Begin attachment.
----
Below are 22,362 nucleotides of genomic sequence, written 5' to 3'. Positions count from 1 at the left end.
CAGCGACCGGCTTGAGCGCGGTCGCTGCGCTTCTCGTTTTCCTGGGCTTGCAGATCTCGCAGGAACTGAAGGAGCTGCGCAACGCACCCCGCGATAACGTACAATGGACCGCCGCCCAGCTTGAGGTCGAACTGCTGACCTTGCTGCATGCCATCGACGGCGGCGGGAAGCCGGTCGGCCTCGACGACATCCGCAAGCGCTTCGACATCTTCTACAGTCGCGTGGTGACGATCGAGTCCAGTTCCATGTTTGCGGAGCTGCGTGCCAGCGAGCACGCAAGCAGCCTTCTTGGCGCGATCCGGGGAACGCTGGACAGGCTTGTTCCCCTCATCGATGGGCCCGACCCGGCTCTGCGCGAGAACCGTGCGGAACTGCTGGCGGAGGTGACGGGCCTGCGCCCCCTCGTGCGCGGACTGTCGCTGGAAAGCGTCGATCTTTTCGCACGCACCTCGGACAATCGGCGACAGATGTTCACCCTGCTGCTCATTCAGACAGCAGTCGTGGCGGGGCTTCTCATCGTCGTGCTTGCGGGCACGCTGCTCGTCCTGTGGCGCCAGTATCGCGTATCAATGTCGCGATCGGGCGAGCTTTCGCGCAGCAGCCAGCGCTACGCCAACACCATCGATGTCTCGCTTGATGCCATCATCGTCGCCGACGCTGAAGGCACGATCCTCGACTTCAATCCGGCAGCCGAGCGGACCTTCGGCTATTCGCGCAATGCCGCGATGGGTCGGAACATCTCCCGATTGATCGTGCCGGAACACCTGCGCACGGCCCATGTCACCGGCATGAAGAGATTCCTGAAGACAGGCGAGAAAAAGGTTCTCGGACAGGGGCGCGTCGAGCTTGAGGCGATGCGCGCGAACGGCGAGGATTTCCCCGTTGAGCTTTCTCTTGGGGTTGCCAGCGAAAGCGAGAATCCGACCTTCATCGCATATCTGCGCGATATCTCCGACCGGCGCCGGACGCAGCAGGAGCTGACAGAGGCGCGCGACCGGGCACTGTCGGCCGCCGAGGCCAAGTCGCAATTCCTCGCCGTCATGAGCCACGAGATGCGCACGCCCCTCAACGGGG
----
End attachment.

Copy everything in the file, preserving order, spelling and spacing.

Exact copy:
Below are 22,362 nucleotides of genomic sequence, written 5' to 3'. Positions count from 1 at the left end.
CAGCGACCGGCTTGAGCGCGGTCGCTGCGCTTCTCGTTTTCCTGGGCTTGCAGATCTCGCAGGAACTGAAGGAGCTGCGCAACGCACCCCGCGATAACGTACAATGGACCGCCGCCCAGCTTGAGGTCGAACTGCTGACCTTGCTGCATGCCATCGACGGCGGCGGGAAGCCGGTCGGCCTCGACGACATCCGCAAGCGCTTCGACATCTTCTACAGTCGCGTGGTGACGATCGAGTCCAGTTCCATGTTTGCGGAGCTGCGTGCCAGCGAGCACGCAAGCAGCCTTCTTGGCGCGATCCGGGGAACGCTGGACAGGCTTGTTCCCCTCATCGATGGGCCCGACCCGGCTCTGCGCGAGAACCGTGCGGAACTGCTGGCGGAGGTGACGGGCCTGCGCCCCCTCGTGCGCGGACTGTCGCTGGAAAGCGTCGATCTTTTCGCACGCACCTCGGACAATCGGCGACAGATGTTCACCCTGCTGCTCATTCAGACAGCAGTCGTGGCGGGGCTTCTCATCGTCGTGCTTGCGGGCACGCTGCTCGTCCTGTGGCGCCAGTATCGCGTATCAATGTCGCGATCGGGCGAGCTTTCGCGCAGCAGCCAGCGCTACGCCAACACCATCGATGTCTCGCTTGATGCCATCATCGTCGCCGACGCTGAAGGCACGATCCTCGACTTCAATCCGGCAGCCGAGCGGACCTTCGGCTATTCGCGCAATGCCGCGATGGGTCGGAACATCTCCCGATTGATCGTGCCGGAACACCTGCGCACGGCCCATGTCACCGGCATGAAGAGATTCCTGAAGACAGGCGAGAAAAAGGTTCTCGGACAGGGGCGCGTCGAGCTTGAGGCGATGCGCGCGAACGGCGAGGATTTCCCCGTTGAGCTTTCTCTTGGGGTTGCCAGCGAAAGCGAGAATCCGACCTTCATCGCATATCTGCGCGATATCTCCGACCGGCGCCGGACGCAGCAGGAGCTGACAGAGGCGCGCGACCGGGCACTGTCGGCCGCCGAGGCCAAGTCGCAATTCCTCGCCGTCATGAGCCACGAGATGCGCACGCCCCTCAACGGGG